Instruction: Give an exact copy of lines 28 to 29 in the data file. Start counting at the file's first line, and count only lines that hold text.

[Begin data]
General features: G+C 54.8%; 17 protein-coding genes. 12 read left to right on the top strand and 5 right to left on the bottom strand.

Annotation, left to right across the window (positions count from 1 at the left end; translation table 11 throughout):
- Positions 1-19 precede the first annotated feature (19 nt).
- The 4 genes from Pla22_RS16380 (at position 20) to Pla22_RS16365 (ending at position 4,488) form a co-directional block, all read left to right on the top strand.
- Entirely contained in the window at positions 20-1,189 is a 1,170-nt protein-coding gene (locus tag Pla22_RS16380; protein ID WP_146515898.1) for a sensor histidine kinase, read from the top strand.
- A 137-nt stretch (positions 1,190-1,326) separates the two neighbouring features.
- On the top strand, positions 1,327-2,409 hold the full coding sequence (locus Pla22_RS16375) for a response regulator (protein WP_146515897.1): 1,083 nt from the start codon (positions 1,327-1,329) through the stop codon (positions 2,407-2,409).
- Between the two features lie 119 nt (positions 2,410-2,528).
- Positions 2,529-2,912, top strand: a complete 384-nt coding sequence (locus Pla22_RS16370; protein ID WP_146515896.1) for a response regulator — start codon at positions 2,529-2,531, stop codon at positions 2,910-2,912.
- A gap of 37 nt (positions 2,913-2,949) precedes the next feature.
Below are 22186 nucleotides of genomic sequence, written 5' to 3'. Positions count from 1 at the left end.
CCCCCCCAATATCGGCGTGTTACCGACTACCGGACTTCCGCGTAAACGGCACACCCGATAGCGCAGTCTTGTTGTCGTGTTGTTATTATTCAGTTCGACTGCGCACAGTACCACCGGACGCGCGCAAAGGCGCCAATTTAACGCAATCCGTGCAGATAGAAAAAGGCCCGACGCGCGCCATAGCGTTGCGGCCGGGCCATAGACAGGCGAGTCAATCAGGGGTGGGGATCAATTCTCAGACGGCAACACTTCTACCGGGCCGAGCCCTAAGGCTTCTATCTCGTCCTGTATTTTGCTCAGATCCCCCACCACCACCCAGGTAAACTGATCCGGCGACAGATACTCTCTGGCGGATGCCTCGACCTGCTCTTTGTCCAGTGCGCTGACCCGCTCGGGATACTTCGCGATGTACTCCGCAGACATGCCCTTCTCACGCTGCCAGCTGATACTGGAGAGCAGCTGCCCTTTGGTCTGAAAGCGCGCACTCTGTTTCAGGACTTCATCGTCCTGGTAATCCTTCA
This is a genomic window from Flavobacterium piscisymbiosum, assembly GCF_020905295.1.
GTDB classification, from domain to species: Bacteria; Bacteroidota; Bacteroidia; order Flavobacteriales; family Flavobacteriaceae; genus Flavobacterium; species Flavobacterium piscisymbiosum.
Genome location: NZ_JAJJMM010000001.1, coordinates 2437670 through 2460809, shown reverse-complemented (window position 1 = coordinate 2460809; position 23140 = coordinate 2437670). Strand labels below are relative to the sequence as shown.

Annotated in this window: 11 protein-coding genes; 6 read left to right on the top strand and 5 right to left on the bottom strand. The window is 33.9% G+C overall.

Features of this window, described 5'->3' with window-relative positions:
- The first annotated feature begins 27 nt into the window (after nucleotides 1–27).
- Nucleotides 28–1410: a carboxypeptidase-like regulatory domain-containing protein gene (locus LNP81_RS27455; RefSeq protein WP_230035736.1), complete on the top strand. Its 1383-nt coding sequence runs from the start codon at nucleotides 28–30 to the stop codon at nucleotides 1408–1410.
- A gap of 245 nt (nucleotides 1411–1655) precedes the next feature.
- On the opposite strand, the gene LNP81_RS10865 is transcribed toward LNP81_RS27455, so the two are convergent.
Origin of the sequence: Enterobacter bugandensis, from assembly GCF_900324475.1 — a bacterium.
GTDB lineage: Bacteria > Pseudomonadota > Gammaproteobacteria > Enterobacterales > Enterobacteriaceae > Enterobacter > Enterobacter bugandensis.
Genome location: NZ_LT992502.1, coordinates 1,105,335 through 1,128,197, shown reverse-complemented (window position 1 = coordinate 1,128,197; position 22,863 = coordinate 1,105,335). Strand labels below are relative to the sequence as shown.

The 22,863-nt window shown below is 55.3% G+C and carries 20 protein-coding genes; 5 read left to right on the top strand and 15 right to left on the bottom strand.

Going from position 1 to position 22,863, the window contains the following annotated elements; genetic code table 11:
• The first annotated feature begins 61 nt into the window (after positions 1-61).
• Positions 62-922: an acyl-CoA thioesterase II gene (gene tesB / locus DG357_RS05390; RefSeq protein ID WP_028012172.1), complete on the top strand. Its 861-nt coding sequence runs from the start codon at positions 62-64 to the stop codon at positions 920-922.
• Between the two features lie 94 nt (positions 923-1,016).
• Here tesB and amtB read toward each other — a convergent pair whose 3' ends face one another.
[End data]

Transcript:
• Positions 62-922: an acyl-CoA thioesterase II gene (gene tesB / locus DG357_RS05390; RefSeq protein ID WP_028012172.1), complete on the top strand. Its 861-nt coding sequence runs from the start codon at positions 62-64 to the stop codon at positions 920-922.
• Between the two features lie 94 nt (positions 923-1,016).